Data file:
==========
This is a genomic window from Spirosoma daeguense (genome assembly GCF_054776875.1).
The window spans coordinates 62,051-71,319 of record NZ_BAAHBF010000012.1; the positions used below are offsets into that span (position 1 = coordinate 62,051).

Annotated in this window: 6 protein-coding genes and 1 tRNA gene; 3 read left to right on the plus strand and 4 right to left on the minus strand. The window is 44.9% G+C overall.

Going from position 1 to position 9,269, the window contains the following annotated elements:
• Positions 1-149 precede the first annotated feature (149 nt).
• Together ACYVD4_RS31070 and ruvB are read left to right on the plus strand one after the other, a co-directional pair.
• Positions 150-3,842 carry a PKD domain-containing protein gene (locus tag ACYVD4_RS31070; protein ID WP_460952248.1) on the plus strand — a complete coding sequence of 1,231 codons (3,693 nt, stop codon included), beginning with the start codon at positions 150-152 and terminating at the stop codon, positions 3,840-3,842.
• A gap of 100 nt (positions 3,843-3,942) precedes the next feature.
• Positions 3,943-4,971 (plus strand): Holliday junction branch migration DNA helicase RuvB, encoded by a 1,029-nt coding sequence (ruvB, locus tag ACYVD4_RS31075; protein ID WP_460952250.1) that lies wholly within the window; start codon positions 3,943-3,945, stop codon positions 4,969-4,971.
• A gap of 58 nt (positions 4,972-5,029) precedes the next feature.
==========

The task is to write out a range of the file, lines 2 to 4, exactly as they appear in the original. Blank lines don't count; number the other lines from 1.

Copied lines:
The window spans coordinates 62,051-71,319 of record NZ_BAAHBF010000012.1; the positions used below are offsets into that span (position 1 = coordinate 62,051).

Annotated in this window: 6 protein-coding genes and 1 tRNA gene; 3 read left to right on the plus strand and 4 right to left on the minus strand. The window is 44.9% G+C overall.

Going from position 1 to position 9,269, the window contains the following annotated elements: